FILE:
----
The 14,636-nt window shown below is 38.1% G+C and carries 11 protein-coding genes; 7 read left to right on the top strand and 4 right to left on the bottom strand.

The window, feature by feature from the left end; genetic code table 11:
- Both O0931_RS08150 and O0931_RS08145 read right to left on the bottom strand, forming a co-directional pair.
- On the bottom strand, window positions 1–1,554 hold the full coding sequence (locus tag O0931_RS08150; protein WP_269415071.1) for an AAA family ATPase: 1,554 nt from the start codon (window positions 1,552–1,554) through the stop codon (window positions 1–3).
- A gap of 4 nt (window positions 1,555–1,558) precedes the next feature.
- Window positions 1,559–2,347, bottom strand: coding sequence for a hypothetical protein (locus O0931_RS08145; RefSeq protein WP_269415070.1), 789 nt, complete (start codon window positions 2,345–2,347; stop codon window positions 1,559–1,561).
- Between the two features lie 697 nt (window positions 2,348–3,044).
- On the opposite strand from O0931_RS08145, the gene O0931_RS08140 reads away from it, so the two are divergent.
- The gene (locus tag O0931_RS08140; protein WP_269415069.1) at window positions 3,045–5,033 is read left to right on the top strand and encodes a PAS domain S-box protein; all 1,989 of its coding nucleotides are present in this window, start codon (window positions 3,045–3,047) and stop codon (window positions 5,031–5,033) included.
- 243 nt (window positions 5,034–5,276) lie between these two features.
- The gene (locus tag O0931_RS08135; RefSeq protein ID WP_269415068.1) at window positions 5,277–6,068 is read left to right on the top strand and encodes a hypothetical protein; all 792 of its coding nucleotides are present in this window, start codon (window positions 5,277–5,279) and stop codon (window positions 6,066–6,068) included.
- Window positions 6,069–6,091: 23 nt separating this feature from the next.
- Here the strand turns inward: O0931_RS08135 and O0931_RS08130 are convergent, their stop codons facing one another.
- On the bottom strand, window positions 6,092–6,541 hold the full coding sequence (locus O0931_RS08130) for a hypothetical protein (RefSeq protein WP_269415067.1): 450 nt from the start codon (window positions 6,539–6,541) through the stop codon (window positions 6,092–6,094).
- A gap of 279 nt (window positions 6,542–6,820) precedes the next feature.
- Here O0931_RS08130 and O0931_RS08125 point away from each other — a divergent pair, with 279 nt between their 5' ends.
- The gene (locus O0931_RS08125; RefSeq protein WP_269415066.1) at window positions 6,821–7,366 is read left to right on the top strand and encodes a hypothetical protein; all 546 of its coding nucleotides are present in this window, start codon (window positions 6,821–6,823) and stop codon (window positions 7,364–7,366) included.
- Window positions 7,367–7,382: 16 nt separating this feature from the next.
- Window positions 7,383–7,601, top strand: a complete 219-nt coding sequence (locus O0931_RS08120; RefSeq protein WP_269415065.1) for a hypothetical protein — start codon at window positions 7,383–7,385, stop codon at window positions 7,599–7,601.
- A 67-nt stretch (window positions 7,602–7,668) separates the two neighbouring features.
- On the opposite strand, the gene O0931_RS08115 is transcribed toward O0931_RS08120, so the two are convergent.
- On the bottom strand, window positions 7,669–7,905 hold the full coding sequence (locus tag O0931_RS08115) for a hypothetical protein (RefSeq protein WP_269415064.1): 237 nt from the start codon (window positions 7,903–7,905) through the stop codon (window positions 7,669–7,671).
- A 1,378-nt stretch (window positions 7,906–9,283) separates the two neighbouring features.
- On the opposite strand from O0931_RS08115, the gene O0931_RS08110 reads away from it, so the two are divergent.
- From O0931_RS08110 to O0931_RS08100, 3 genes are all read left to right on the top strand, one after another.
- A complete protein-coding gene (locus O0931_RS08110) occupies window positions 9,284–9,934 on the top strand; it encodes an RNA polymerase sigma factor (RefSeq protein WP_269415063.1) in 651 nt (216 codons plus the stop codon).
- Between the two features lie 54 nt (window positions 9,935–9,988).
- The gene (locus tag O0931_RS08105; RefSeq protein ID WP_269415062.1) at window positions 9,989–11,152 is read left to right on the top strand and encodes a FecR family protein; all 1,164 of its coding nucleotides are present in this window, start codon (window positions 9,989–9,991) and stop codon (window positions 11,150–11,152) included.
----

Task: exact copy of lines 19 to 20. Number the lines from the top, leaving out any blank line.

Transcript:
- Window positions 7,383–7,601, top strand: a complete 219-nt coding sequence (locus O0931_RS08120; RefSeq protein WP_269415065.1) for a hypothetical protein — start codon at window positions 7,383–7,385, stop codon at window positions 7,599–7,601.
- A 67-nt stretch (window positions 7,602–7,668) separates the two neighbouring features.